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MEBO TMAU TESTING CURRENTLY SUSPENDED INDEFINITELY

MEBO - UBIOME study 2018

'PRESS RELEASE'

NCT03582826
ClinicalTrials.gov

MEBO Gut Microbiome Study
"Microbial Basis of Systemic Malodor and PATM Conditions (PATM)"
Funded by uBiome Research Grant

"Microbial Basis of Systemic Malodor and PATM Conditions (PATM)"

Dynamics of the Gut Microbiota in
Idiopathic Malodor Production
& PATM

Started May 2018 - Ongoing

Current people sent kits : 100/100
3 kits per person

NO LONGER RECRUITING

Participation info : LINK English

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TMAU UK end total:262
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TMAU (Dominican)
Metabolomic Profiling Study
NCT02683876

Start : Aug 2016
Stage 1 : 27 Canadian volunteers to test
Latest click here (26 oct) :
17 samples returned


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Return cut-off date : passed
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London TMAU meeting with Prof Liz Shephard
19th Oct 11am - 1pm
St Mary's Hospital
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MEBO Research Clinical Trials

Click here to read details of the MEBO Clinical Trials
NCT03582826 - Ongoing not recruiting
Microbial Basis of Systemic Malodor and PATM Conditions (PATM)
United States 2018 - ongoing

NCT02683876 - Completed
Exploratory Study of Relationships Between Malodor and Urine Metabolomics
Canada and United States 2016 - ongoing

NCT03451994 - Completed
Exploratory Study of Volatile Organic Compounds in Alveolar Breath
United Kingdom and United States 2013 - ongoing

NCT02692495 - Completed
Evaluation of Potential Screening Tools for Metabolic Body Odor and Halitosis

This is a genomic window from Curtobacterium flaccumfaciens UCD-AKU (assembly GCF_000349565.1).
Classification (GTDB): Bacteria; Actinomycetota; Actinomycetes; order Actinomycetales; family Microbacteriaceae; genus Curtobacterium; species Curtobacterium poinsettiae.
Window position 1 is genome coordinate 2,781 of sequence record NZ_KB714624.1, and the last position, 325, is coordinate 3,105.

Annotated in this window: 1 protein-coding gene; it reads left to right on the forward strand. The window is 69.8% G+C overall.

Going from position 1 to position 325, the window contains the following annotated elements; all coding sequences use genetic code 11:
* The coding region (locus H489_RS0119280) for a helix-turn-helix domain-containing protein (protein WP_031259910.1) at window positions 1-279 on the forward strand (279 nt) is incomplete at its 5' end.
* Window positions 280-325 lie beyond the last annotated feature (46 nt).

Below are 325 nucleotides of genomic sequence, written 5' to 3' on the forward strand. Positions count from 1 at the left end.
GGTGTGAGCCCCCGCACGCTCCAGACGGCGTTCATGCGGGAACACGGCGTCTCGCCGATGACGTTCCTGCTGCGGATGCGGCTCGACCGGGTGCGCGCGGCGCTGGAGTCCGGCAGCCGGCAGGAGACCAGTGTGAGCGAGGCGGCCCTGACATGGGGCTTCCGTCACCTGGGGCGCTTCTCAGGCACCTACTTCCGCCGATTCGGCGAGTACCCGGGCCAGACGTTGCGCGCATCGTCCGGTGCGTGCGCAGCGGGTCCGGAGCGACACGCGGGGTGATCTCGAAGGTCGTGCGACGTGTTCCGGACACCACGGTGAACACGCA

United Kingdom 2009 - 2012

Monday, May 11, 2009

The 4 "R" Protocol for suspected dysbiosis

One of the Q & As in Part 2 of our interview with Cass Nelson-Dooley of Metametrix deals with the condition known as dysbiosis. Cass places a great deal of emphasis on the importance of the treatment provided by a physician for dysbiosis to be tailored to the patient's particular condition. Testing for this condition should be the first step before beginning any type of protocol to ensure that the proper treatment is being applied as opposed to further aggravating the condition.

I think the “4R Protocol” is the most general treatment advice and it’s comprehensive, but every doctor has a different approach and dysbiosis treatment should be tailored to the patient.

Question:
Is there general treatment advice for 'suspected' dysbiosis or does it vary too much ? For instance, take nystatin and metronidazole in a 'scorched earth' policy ?


Answer:

I think the “4R Protocol” is the most general treatment advice and it’s comprehensive, but every doctor has a different approach and dysbiosis treatment should be tailored to the patient.

Treatment using 4 “R” Protocol for Intestinal Health from the GI Effects Interpretive Guide

Remove offending foods, medications, gluten (if sensitive) and reduce poor quality fats, refined carbohydrates, sugars, and fermented foods (if yeast is present). Consider antimicrobial, antifungal, and/or antiparasitic therapies in the case of opportunistic/pathogenic bacterial, yeast, and/or parasite overgrowth (see below for specific recommendations).

Replace what is needed for normal digestion and absorption such as betaine HCl, pancreatic enzymes, herbs that aid in digestion such as deglycyrrhizinated licorice and marshmallow root, dietary fiber, and water.

Reinoculate with favorable microbes (probiotics such as Lactobacillus sp., Bifidobacter sp., and Saccharomyces boulardii). To enhance the growth of the favorable bacteria, supplement with prebiotics such as inulin, xylooligosaccharides, larch arabinogalactans, beta glucan, and fiber.

Repair mucosal lining by giving support to healthy intestinal mucosal cells, goblet cells, and to the immune system. Consider L-glutamine, essential fatty acids, zinc, pantothenic acid and vitamin C.

Additional Reading:

Gastrointestinal Dysregulation: Connections to Chronic Disease, a monograph, 2008, available from the Institute for Functional Medicine, www.functionalmedicine.org
authors: Leo Galland, M.D. with Helen Lafferty

Adapted from Lukaczer D. The “4R Program” in Jones DS, ed. Textbook of Functional Medicine, Gig Harbor, WA: The Institute for Functional Medicine

http://www.healthy.net/scr/Article.asp?Id=425&xcntr=1

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